North Korea's latest test of an intercontinental ballistic missile had outside experts warning that major U.S. cities are now within striking range. But the vice chairman of the Joint Chiefs of Staff, Gen. Paul Selva, has painted a less certain picture of the regime's capabilities.
Selva said this week it is unclear whether North Korea has the capability to target the United States, despite two successful ICBM tests, and that several key hurdles still lie ahead for it.
"It is my belief that before we assert that he, Kim Jong Un, has an intercontinental ballistic missile that can strike the United States with a nuclear weapon, he has to meet more criteria," Selva told a Mitchell Institute for Aerospace Studies group on Thursday. "First, he has to have a missile capable of ranging that distance."
North Korea launched an ICBM test on July 28 — the second in less than a month — prompting experts to estimate a 6,000-mile range and say Kim's regime now had the capability to strike major American cities.
"Based on current information, today's missile test by North Korea could easily reach the US West Coast, and a number of major US cities," wrote David Wright, physicist and co-director of the UCS Global Security Program. "It appears the ground range of the test was around 1,000 km (600 miles), which put it in or close to Japanese territorial waters. Reports also say the maximum altitude of the launch was 3,700 km (2,300 miles) with a flight time of about 47 minutes.
"If those numbers are correct, the missile flown on a standard trajectory the missile would have a range 10,400 km (6,500 miles), not taking into account the Earth's rotation," he wrote.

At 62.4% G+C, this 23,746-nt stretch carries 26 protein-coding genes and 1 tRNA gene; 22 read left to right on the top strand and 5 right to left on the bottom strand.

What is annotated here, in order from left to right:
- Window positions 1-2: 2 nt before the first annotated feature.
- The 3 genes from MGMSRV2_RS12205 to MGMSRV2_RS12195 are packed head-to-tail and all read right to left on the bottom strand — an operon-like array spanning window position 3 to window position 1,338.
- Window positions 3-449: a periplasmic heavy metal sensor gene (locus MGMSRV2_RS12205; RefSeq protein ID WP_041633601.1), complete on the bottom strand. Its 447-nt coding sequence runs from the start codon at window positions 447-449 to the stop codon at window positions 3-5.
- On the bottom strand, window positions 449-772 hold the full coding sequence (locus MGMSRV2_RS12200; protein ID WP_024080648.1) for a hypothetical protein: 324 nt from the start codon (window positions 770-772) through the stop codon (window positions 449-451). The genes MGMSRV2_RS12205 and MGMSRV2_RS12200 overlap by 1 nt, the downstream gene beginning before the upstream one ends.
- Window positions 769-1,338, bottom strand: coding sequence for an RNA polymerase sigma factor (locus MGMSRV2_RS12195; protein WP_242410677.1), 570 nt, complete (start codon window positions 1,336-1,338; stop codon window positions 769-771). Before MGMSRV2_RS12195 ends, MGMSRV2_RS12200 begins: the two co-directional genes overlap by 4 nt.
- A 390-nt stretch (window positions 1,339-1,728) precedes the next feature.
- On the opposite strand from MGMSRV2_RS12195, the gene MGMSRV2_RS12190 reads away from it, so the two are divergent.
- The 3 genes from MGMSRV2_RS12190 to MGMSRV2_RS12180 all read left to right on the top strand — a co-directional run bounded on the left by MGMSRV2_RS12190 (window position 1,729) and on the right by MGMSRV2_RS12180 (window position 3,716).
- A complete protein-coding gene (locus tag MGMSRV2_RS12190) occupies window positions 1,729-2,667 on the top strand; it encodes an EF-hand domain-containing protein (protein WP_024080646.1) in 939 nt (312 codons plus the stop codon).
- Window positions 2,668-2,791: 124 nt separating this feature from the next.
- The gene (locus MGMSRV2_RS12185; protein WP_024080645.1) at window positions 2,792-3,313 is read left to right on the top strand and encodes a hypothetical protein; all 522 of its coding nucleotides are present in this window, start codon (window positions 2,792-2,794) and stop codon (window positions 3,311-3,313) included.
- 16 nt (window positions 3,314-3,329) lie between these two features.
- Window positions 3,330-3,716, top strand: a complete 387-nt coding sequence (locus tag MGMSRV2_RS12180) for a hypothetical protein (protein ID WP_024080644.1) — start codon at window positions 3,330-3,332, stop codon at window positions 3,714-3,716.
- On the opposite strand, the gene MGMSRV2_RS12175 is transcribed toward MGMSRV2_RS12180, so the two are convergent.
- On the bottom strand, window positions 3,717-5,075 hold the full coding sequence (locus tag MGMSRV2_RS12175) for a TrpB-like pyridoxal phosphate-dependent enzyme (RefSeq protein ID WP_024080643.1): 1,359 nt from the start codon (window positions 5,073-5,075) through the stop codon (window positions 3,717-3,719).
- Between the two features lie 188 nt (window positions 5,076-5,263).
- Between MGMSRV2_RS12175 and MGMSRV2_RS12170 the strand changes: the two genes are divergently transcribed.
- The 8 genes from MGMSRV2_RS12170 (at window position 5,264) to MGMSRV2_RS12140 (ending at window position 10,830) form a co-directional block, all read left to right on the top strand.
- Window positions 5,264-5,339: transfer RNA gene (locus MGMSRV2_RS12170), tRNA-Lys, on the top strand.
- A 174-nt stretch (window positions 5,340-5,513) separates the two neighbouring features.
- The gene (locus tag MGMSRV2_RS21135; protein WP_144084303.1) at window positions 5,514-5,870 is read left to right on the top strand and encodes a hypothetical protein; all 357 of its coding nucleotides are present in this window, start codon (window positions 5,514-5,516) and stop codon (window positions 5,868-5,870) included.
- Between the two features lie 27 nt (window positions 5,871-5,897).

While Selva believes the North has ICBM range capability, he said it is far less certain that Pyongyang has the technology to send a missile on a long arc across oceans, direct it back through the atmosphere with a re-entry vehicle and strike a target with a miniaturized nuclear warhead.
"What he's saying is essentially that no, L.A. or Seattle, you are not likely to be struck by a North Korean nuclear weapon tomorrow if something goes really bad," said Hans Kristensen, the director of the Nuclear Information Project at the Federation of American Scientists.
The North has made dramatic progress on its missile program, but outside opinions might have overestimated the capabilities following the most recent test, said Kristensen, who attended Selva's talk on Thursday.
"Apparently there is a gap between what the unclassified expert community has concluded and what the intelligence community appears to be saying," he said.
While Selva's assessment might rein in some outside assumptions, the fact remains that North Korea is racing to clear the remaining hurdles of creating a viable nuclear-tipped ICBM and could soon reach its goal, Kristensen said.
"It changes the here-and-now situation, it seems to me, but it doesn't seem to change where we are going," he said. "It is happening at some point."